When will steel makers regain lost shine?

Shares of Tata Steel, JSW Steel, and Jindal Steel & Power are down by 17-32% from their 52-week highs. Photo: Mint
Shares of Tata Steel, JSW Steel, and Jindal Steel & Power are down by 17-32% from their 52-week highs. Photo: Mint


  • Domestic steel prices are likely to face near-term weakness unless demand picks up

Steel manufacturers are far from regaining their lost shine as operating conditions are likely to worsen before stabilizing. The demand scenario remains muted. Also, the softening trends in costs of key commodities such as coking coal and iron ore are seeing initial signs of a reversal.

However, domestic hot-rolled coil (HRC) prices have remained largely stable in the last two weeks at 57,300 per tonne, according to SteelMint. This comes after a long period of free fall in prices.

Trend reversal
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Trend reversal

Domestic steel prices are still at a premium to import parity, implying further downside risks, analysts said. Supply chain issues, which ultimately affect the quantum of imports are partly driving this premium. Reasons such as lower production by steel mills also support the premium.

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Even so, unless there is a significant pick-up in global demand near-term weakness in domestic steel prices cannot be ruled out.

“Demand in China, the biggest player in metals, has been buffeted by policy tightening-induced real estate slowdown and lockdowns. However, it is hard to see Chinese demand supply balance get incrementally worse from here. Emergence from lockdowns, stimulus support, and production curtailments could provide support. Chinese HRC margins have historically bottomed out cyclically at these levels," said Satyadeep Jain, an analyst at Ambit Capital.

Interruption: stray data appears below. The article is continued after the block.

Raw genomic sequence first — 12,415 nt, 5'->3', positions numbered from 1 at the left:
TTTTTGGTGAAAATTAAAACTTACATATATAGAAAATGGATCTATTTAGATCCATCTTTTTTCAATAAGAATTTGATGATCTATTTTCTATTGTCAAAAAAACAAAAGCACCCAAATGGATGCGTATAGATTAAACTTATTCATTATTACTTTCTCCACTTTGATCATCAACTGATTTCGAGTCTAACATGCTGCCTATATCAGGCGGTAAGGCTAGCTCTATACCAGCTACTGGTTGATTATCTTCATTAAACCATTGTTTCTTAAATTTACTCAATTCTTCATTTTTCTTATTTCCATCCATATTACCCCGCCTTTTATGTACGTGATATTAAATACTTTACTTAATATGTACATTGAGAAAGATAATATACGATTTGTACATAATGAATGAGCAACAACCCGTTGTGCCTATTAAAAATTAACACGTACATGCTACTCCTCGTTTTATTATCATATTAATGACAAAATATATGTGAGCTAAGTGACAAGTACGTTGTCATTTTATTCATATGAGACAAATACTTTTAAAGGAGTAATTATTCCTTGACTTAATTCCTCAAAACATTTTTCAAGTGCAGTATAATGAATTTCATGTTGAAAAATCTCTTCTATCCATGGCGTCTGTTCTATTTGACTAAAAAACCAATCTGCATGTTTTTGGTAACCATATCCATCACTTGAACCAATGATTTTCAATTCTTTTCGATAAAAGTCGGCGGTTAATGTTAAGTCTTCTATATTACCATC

In any case, the September quarter (Q2FY23) is expected to be weak on the margins front, because of the impact of seasonality accompanied by the plunge in steel prices after the imposition of export duty effective 22 May. However, coking coal costs, which started to decline from May end, will provide some respite as this will reflect in the financials with a lag. Against this backdrop, Q3 is likely to be better.

However, this requires closer tracking, as input costs have started inching up again after a brief period of softening. As the chart alongside shows, coking coal prices dropped from the high levels of $506.5 per tonne in May to $196 per tonne in early August.

However, the last two weeks saw a price increase of 34% to $263 per tonne. “With firm thermal coal prices because of the ongoing energy crisis in Europe, coking coal is witnessing replacement demand," said Kotak Institutional Equities analysts in a report on 22 August.

Prices of another key raw material, iron ore, have also risen. NMDC Ltd, India’s key supplier of iron ore, hiked prices by 100-200 per tonne after a series of cuts. Effective 11 August, the price of lump ore and fines are 4,100 and 2,910 per tonne, respectively. NMDC’s prices are at a significant discount to import parity and a further downside is unlikely, analysts said.

“Margin recovery in H2 FY23E appears delusional based on spot spreads, as we see downside risks to prices and upside risks to costs. Amid the upcoming margin contraction and uncertain steel price outlook, we expect steel stocks to remain under pressure," Kotak said.

Shares of Tata Steel, JSW Steel, and Jindal Steel & Power are down by 17-32% from their respective 52-week highs. On the bright side, the sharp drop in share prices means valuations are undemanding. Removal of export duty on steel would have a positive sentimental impact on share prices as this is a key overhang. However, in view of weak global demand, it remains to be seen if volume growth will be extraordinary.

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